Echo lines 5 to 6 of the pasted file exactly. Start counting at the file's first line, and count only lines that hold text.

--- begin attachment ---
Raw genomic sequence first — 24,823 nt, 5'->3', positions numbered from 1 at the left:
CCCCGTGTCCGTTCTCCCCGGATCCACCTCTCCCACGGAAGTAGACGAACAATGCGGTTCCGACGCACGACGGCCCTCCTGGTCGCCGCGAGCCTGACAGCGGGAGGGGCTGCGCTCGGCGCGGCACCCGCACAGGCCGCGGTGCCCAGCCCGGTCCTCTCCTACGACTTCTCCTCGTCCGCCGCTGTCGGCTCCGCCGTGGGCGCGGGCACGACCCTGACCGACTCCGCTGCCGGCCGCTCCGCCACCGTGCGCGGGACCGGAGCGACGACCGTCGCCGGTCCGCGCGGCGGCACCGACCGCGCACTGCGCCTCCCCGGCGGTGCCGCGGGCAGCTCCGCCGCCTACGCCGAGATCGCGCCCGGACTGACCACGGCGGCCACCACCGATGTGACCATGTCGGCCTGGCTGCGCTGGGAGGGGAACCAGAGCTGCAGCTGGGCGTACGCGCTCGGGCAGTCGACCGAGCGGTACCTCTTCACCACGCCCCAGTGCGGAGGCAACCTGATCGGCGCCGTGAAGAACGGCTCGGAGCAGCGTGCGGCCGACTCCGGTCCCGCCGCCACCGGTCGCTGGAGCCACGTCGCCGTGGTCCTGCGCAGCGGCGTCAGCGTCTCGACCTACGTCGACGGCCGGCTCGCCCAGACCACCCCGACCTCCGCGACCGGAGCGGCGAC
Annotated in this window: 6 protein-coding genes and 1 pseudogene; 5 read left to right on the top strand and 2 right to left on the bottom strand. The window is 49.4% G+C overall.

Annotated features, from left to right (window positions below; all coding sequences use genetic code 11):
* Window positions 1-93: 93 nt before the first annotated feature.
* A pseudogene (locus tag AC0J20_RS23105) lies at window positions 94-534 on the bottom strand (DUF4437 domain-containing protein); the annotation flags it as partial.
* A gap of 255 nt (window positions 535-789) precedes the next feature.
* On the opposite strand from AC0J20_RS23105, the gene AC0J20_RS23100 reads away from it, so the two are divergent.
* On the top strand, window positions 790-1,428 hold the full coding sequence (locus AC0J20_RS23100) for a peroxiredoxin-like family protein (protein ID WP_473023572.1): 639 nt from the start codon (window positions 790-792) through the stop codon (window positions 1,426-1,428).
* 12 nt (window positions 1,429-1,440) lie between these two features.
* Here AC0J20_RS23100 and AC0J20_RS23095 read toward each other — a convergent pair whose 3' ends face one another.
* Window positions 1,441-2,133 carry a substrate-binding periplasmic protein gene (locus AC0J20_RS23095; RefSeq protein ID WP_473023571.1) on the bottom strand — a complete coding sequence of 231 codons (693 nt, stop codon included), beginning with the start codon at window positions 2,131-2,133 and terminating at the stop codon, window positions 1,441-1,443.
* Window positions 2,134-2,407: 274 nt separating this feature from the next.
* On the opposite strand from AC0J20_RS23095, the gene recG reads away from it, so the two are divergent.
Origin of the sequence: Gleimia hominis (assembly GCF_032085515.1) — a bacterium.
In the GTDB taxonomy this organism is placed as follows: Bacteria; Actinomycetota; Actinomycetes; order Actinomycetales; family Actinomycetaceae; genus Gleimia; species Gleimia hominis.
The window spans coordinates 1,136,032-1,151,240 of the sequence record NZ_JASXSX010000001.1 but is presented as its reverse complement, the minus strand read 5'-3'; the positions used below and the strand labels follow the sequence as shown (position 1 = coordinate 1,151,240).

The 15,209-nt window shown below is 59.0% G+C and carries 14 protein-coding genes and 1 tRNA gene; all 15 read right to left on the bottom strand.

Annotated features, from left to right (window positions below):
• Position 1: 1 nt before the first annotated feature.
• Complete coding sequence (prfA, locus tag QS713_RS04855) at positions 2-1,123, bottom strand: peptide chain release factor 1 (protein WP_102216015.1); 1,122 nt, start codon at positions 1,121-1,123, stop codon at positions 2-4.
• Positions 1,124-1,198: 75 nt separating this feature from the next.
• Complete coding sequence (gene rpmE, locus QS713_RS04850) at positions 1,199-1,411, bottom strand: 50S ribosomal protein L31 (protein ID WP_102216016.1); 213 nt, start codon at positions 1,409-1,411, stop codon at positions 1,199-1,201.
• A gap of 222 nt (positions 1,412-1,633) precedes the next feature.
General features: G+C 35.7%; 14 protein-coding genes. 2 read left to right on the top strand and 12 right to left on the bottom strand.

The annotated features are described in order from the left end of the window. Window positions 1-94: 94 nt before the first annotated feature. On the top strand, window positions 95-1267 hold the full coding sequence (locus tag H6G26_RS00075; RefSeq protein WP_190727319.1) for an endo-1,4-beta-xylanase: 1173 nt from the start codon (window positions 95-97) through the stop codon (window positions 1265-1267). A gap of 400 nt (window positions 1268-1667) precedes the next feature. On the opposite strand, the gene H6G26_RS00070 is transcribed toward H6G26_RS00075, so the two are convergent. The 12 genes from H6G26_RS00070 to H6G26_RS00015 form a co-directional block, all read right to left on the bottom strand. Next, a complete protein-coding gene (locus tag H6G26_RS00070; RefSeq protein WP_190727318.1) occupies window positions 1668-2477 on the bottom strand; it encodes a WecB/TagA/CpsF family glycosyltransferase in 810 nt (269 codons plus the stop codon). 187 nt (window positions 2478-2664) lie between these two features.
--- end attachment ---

* Window positions 1-93: 93 nt before the first annotated feature.
* A pseudogene (locus tag AC0J20_RS23105) lies at window positions 94-534 on the bottom strand (DUF4437 domain-containing protein); the annotation flags it as partial.